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Doris Wilkinson Award Statement

Doris Wilkinson, Professor of Sociology, University of Kentucky is best known within sociology for her pioneering work on critical race theory and the sociology of health and illness.She has a long and distinguished career of service to the discipline, personal and professional achievements, and public education outreach that together make major contributions to the public understanding of Sociology.She has served as President of the Eastern Sociological Society, Vice President of the American Sociological Association, President of the Society for the Study of Social Problems and President of the District of Columbia Sociological Society. While serving as Executive Associate at the ASA, she was awardeda grant from the National Institute of Education to establish a Research Skills Institute for women and minorities.In addition, she has served on the board of scientific counselors of the National Cancer Institute and was awarded a contract from the Southern Education Foundation to study black colleges and universities.

Professor Wilkinson was a pioneer in the desegregation of the University of Kentucky, enrolling as a freshman a few months after the historic Supreme Court Decision in 1954 and becoming the first African-American student to graduate in 1957.In 1967, she became the first full-time African-American female faculty member at the University.She earned a M.A. in sociology from Western Reserve University in 1960 and a Ph.D. in Medical Sociology from Case Western Reserve University in 1968.In 1985, she earned a Master of Public Health from Johns Hopkins University.Professor Wilkinson became the founder and first director of the African American Studies and Research Program at the University of Kentucky and founded a Forum for Black Faculty, the Carter G. Woodson Lecture Series and the Black Women’s Conference.

For over 40 years, Professor Wilkinson’s research and writings havehelped to bring to a broad public audience a sociological understanding of race and ethnic relations, class and gender, occupations and professions, and social change and social movements on university campuses and in the society at large.She co-edited Race, Class, & Gender: Common Bonds, Different Voices with Esther Chow and Maxine Baca Zinn, one of the first readers to examine the intersectionality between race, ethnicity, and gender.She edited one of the first works on The Black Male in America and Black Male-White Female. Her work is contained in Imagine a World: Pioneering Black Women Sociologists.With Marvin Sussman, she co-authored Alternative Health Maintenance and Healing Systems for Families. This book emphasizes that alternative health customs and practices do not have to be in conflict with modern medical practices.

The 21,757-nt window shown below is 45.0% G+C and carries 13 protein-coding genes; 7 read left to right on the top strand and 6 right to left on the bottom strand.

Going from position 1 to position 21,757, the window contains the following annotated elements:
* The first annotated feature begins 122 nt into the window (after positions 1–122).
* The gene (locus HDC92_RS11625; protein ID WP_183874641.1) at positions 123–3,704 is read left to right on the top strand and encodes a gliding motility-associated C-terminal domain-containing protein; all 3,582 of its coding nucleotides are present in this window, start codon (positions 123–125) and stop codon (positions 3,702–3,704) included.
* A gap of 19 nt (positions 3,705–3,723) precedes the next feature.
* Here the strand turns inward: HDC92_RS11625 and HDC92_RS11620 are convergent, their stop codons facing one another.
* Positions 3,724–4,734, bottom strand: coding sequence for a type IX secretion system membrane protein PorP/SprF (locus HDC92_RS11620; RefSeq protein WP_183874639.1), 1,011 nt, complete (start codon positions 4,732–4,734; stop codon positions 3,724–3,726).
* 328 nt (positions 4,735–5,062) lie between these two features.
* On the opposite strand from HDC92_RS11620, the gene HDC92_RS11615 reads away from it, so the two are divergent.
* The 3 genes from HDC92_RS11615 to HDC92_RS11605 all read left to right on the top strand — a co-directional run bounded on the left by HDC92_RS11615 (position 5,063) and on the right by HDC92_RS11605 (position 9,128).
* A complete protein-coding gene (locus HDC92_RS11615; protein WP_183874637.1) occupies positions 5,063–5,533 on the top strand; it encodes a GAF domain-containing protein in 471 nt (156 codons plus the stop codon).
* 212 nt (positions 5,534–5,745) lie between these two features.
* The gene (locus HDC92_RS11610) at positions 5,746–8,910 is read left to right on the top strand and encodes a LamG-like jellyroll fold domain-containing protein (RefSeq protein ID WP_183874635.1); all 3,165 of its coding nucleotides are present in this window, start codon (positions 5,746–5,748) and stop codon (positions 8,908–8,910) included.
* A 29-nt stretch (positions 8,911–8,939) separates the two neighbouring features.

Professor Wilkinson creatively uses “social and cultural history exhibits” as a public education tool to convey an understanding of sociological processes. While thumbing through a Lexington City directory from the 1920s Professor Wilkinson became interested in the subject of black physicians in Kentucky. Her curiosity led her to an historical analysis that included studying minutes from meetings of the National Medical Association, the black counterpart of the American Medical Association.This ground-breaking research culminated in a popular 1988 public exhibitionon “Forgotten Pioneers in a SouthernCommunity” that explains how, little more than 30 years after Emancipation Proclamation ten black doctors were able to establish practices in Lexington, Kentucky.In 1989 this social history exhibit was made into a semi-documentary by Kentucky Education Television and also became a much sought after display at local, state and national libraries and museums. Additionally, her research produced two general education reference resources, the 1998 Directory of African Americans in Lexington, Kentucky, and a Guide to the African American Heritage Trail in Downtown Lexington, Kentucky.

Professor Wilkinson is recognized for the “application” of her writings and research outside of sociology. In the mid-1990’s, she joined the widely publicized U.S. Census racial identity debate.Her 1990 Society article on “Americans of African Identity” and 2000 Journal of Sociology and Social Welfare article, ”Rethinking the Concept of Minority” have often been quoted in the print media.Her opinions have also been sought on “who should decide how a population should identify itself?”

Professor Wilkinson’s accomplishments are particularly compelling when viewed from the exclusionary educational, economic, legal, social, and racial context in which they occurred.Her research connects with historical and contemporary issues of great public interest making her findings easily engaging to a broader audience.Professor Wilkinson represents both excellence in sociological scholarship and also in the “promotion of the public knowledge and understanding of sociology.”